The aunts toyed with their food, silent and formal with one another beneath the littles’ shouts. Granddad leaned back, folding his hands over his abdomen. “You think I should renovate the Boston house?” he asked.
A silence followed.
“No, Dad.” Bess was the first to speak. “We love that house.”
“You always complain about drafts in the living room,” said Granddad.
Bess looked around at her sisters. “I don’t.”
“You don’t like the décor,” said Granddad.
“That’s true.” Mummy’s voice was critical.
“I think it’s timeless,” said Carrie.
“I could use your advice, you know,” Granddad said to Bess. “Would you come over and look at it carefully? Tell me what you think?”
He leaned in. “I could sell it, too, you know.”
We all knew Aunt Bess wanted the Boston house. All the aunts wanted the Boston house. It was a four-million-dollar house, and they grew up in it. But Bess was the only one who lived nearby, and the only one with enough kids to fill the bedrooms.
“Dad,” Carrie said sharply. “You can’t sell it.”
“I can do what I want,” said Granddad, spearing the last tomato on his plate and popping it in his mouth. “You like the house as it is, then, Bess? Or do you want to see it remodeled? No one likes a waffler.”
“I’d love to help with whatever you want to change, Dad.”
“Oh, please,” snapped Mummy. “Only yesterday you were saying how busy you are and now you’re helping remodel the Boston house?”
“He asked for our help,” said Bess.
“He asked for your help. You cutting us out, Dad?” Mummy was drunk.
Granddad laughed. “Penny, relax.”
“I’ll relax when the estate is settled.”
“You’re making us crazy,” Carrie muttered.
“What was that? Don’t mumble.”
“We all love you, Dad,” said Carrie, loudly. “I know it’s been hard this year.”
“If you’re going crazy it’s your own damn choice,” said Granddad. “Pull yourself together. I can’t leave the estate to crazy people.”
LOOK AT THE aunties now, summer seventeen. Here in the Japanese garden of New Clairmont, Mummy has her arm around Bess, who reaches out to slice Carrie a piece of raspberry tart.
It’s a beautiful night, and we are indeed a beautiful family.
I do not know what changed.
“TAFT HAS A motto,” I tell Mirren. It is midnight. We Liars are playing Scrabble in the Cuddledown great room.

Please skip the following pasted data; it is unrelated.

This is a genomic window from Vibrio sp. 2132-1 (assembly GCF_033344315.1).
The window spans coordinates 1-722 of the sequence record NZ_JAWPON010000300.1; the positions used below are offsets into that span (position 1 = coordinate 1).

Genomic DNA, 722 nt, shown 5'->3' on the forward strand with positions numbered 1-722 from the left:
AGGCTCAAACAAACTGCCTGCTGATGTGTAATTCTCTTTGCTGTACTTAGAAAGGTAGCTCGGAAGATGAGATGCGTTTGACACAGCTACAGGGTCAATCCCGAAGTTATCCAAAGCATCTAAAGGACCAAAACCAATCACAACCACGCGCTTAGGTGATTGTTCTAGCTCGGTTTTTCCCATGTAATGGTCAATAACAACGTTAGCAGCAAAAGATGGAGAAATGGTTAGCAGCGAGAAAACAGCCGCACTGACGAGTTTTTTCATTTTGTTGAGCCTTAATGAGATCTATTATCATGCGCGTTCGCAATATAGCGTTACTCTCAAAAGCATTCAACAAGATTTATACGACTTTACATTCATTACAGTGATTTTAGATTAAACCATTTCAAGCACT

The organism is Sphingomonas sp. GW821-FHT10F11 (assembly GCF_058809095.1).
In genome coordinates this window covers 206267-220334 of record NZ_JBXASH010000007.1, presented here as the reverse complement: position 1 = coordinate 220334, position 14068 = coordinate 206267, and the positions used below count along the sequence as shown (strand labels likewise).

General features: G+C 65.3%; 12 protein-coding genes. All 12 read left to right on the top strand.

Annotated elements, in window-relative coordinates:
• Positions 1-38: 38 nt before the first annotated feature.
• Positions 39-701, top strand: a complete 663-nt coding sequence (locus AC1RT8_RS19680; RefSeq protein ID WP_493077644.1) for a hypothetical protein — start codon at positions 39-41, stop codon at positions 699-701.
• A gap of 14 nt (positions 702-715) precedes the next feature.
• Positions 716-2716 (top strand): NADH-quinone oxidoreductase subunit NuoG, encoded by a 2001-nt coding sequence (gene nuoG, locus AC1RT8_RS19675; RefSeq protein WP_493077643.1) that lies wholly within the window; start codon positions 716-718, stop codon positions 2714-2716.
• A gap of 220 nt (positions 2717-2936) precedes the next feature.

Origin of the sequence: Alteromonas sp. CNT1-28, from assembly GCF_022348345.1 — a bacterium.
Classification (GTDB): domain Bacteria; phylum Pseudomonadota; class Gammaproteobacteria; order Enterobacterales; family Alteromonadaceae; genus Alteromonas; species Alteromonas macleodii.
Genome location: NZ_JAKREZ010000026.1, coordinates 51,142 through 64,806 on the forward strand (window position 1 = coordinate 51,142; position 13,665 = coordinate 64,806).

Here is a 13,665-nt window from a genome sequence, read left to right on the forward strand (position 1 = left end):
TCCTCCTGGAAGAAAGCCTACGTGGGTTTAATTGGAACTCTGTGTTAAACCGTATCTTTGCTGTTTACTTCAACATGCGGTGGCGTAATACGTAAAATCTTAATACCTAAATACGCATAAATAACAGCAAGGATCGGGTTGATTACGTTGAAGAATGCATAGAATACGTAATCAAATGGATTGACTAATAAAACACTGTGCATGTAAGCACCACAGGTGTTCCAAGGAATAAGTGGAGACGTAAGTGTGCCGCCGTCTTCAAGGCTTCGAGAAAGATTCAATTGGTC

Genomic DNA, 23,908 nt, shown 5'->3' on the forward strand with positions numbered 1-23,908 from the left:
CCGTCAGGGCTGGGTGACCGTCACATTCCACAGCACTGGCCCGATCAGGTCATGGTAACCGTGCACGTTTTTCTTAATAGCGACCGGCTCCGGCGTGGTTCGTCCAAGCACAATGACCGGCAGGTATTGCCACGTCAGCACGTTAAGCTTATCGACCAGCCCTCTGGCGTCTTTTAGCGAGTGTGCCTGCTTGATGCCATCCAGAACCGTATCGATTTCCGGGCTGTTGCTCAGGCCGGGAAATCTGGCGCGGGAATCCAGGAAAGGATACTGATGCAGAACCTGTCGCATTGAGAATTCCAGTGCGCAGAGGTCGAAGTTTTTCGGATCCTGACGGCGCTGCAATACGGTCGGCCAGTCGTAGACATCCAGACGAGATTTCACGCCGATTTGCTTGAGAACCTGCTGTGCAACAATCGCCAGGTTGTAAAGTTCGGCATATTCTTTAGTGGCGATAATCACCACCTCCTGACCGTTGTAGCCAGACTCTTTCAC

My knee is touching Gat’s thigh, though I am not sure he notices. The board is nearly full. My brain is tired. I have bad letters.
Mirren rearranges her tiles distractedly. “Taft has what?”
“A motto,” I say. “You know, like Granddad has? No one likes a waffler?”
“Never take a seat in the back of the room,” intones Mirren.
“Never complain, never explain,” says Gat. “That’s from Disraeli, I think.”
“Oh, he loves that one,” says Mirren.
“And don’t take no for an answer,” I add.
“Good lord, Cady!” shouts Johnny. “Will you just build a word and let the rest of us get on with it?”
“Don’t yell at her, Johnny,” says Mirren.
“Sorry,” says Johnny. “Will you pretty please with brown sugar and cinnamon make a fucking Scrabble word?”
My knee is touching Gat’s thigh. I really can’t think. I make a short, lame word.
Johnny plays his tiles.
“Drugs are not your friend,” I announce. “That’s Taft’s motto.”
“Get out,” laughs Mirren. “Where did he come up with that?”
“Maybe he had drug education at school. Plus the twins snooped in my room and told him I had a dresser full of pills, so he wanted to make sure I’m not an addict.”
“God,” said Mirren. “Bonnie and Liberty are disasters. I think they’re kleptomaniacs now.”
“They took my mom’s sleeping pills and also her diamond hoops. I have no idea where they think they’ll wear those earrings where she wouldn’t see them. Also, they are two people and it’s only one pair.”
“Did you call them on it?”
“I tried with Bonnie. But they’re beyond my help,” Mirren says. She rearranges her tiles again. “I like the idea of a motto,” she goes on. “I think an inspirational quote can get you through hard times.”
“Like what?” asks Gat.
Mirren pauses. Then she says: “Be a little kinder than you have to.”
We are all silenced by that. It seems impossible to argue with.
Then Johnny says, “Never eat anything bigger than your ass.”
“You ate something bigger than your ass?” I ask.
He nods, solemn.
“Okay, Gat,” says Mirren. “What’s yours?”
“Don’t have one.”
“Okay, maybe.” Gat looks down at his fingernails. “Do not accept an evil you can change.”
“I agree with that,” I say. Because I do.
“I don’t,” says Mirren.
“There’s very little you can change. You need to accept the world as it is.”
“Not true,” says Gat.
“Isn’t it better to be a relaxed, peaceful person?” Mirren asks.
“No.” Gat is decisive. “It is better to fight evil.”
“Don’t eat yellow snow,” says Johnny. “That’s another good motto.”
“Always do what you are afraid to do,” I say. “That’s mine.”
“Oh, please. Who the hell says that?” barks Mirren.
“Emerson,” I answer. “I think.” I reach for a pen and write it on the backs of my hands.
Left: Always do what. Right: you are afraid to do. The handwriting is skewed on the right.
“Emerson is so boring,” says Johnny. He grabs the pen from me and writes on his own left hand: NO YELLOW SNOW. “There,” he says, holding the result up for display. “That should help.”
“Cady, I’m serious. We should not always do what we are afraid to do,” says Mirren heatedly. “We never should.”